Ayres established a framework for industrial metabolism by creating an analogy between organisms and industrial activities. Both are materials-processing systems, self-organizing, and characterized by thermodynamic disequilibrium. Based on this analogy, Ayres applies the biological concept of metabolism to industrial activities, the economic system, and the firm as a basic economic unit. Where biological metabolism is determined by an organism’s imperative to reproduce, industrial metabolism is regulated by human consumption as mediated by an economic system.
One important application of the industrial metabolism perspective is considering how human activities have affected the global distribution of nutrients and resources. Ayres discusses how industrial metabolic activities are not a closed system because they have destabilized the global stocks of nutrients. This kind of destabilization has occurred before in Earth’s history (e.g. in the evolution of organisms capable of anaerobic photosynthesis), but the human-effected destabilization has occurred on a much shorter timeframe, faster than life’s self-organizing principles can adapt and compensate. The conclusion that Ayres draws from this is that we need to pursue recycling and re-use of industrial outputs to reach a sustainable steady state where stocks are stabilized.
Ayres concludes that recycling and re-use are key to approaching a sustainable steady state without any mention of how inputs could be better managed or – at a more fundamental level – how the economic system “regulating” industrial activities is itself flawed and in need of modification. It seems short-sighted to focus on the recyclability of finished products when a more “upstream” solution would be to interrogate the forces driving the process.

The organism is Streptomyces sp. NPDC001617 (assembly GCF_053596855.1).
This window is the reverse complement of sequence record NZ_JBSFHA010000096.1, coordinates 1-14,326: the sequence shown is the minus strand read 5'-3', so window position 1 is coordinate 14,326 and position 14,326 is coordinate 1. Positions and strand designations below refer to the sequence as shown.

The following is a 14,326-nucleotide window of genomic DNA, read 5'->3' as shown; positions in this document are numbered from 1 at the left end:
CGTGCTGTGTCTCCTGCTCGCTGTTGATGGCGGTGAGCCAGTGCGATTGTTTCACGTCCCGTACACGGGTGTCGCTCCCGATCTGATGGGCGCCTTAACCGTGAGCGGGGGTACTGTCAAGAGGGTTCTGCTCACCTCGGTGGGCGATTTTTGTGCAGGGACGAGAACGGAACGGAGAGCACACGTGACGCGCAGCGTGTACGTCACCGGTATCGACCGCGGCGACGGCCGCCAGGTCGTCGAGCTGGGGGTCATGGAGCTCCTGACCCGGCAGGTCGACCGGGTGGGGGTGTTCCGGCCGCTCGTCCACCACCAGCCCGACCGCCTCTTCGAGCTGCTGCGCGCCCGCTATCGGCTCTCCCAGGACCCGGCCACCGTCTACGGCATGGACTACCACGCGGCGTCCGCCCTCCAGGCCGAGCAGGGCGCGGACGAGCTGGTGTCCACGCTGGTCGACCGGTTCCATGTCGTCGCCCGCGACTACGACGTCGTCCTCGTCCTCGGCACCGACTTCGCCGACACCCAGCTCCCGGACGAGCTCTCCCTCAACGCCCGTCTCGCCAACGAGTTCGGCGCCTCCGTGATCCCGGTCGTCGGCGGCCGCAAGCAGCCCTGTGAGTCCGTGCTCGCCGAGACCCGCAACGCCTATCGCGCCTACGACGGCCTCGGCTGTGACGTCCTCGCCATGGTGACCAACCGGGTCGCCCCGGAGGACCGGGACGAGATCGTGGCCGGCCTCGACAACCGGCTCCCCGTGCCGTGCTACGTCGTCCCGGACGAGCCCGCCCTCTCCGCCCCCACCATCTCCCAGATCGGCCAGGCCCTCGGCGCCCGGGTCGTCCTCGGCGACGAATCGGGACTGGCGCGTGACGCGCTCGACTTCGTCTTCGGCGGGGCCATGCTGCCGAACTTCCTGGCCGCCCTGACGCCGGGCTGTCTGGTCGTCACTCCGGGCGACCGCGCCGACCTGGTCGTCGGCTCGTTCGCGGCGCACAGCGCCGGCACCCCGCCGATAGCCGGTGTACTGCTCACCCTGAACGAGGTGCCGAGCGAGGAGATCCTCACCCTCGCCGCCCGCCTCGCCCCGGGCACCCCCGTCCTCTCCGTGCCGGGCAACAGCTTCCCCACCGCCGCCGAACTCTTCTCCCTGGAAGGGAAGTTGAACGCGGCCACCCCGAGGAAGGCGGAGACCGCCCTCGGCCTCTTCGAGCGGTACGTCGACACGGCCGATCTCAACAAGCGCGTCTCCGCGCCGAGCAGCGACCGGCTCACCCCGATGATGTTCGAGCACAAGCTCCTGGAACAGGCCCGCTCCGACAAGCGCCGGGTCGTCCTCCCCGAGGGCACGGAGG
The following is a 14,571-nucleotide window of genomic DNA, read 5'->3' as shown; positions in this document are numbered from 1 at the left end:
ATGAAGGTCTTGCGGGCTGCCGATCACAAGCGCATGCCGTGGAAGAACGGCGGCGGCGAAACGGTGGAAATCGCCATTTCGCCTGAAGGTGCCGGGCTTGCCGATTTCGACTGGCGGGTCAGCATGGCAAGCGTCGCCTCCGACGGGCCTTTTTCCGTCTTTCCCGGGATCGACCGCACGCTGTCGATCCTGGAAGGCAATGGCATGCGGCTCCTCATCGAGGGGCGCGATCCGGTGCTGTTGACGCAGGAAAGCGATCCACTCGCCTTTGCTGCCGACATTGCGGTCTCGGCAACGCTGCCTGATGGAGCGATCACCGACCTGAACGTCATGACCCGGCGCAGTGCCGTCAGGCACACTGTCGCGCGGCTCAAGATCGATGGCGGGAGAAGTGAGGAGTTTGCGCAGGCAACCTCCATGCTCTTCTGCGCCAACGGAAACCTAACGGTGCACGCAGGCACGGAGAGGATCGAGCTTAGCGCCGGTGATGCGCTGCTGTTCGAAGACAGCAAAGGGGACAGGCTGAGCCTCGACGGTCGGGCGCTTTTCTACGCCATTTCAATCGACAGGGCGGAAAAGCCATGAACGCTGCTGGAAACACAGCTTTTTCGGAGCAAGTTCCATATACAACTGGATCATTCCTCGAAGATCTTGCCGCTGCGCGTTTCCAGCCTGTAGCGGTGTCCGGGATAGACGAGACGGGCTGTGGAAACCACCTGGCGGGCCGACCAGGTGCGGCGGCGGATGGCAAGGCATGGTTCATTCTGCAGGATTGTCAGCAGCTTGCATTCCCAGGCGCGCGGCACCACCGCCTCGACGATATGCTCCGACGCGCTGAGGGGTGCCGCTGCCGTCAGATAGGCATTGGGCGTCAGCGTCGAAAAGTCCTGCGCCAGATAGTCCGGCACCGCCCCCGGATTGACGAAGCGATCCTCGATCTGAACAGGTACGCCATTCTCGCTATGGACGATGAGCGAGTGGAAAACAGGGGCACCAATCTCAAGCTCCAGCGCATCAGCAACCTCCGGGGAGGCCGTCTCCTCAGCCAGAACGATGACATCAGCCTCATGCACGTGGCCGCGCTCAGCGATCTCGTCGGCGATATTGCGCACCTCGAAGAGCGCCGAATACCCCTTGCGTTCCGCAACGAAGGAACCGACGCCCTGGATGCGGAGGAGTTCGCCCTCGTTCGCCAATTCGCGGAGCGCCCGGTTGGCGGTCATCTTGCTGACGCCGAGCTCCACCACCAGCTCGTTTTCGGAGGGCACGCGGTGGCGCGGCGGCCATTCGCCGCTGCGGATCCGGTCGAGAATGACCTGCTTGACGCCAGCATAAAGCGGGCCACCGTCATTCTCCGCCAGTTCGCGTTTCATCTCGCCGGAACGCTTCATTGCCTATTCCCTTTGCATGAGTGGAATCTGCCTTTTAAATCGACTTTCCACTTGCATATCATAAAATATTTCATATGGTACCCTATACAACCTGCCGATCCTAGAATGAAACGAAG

In addition to a lack of critique of the economic system and industrial activities, there is no discussion regarding why it might be problematic to create an analogy between organisms and industrial activities. Whereas we can see how metabolism is the foundation of and essential to an organism’s biology, it is morally questionable and historically inaccurate to suggest that, by analogy, industrial metabolism is the foundation of society’s existence, when it so clearly has had deleterious effects on Earth.
Despite its weaknesses, the industrial metabolism framework is useful for how it encourages policymakers to view problems holistically and conceive of solutions that are effective even in the longer-term.
Ayres, R. U. (1994). Chapter 1 Industrial metabolism: Theory and policy, Chapter 1 in Industrial Metabolism: Restructuring for sustainable development, Ayres, R. U., & Simonis, U.E., ed. Available at http://archive.unu.edu/unupress/unupbooks/80841e/80841E00.htm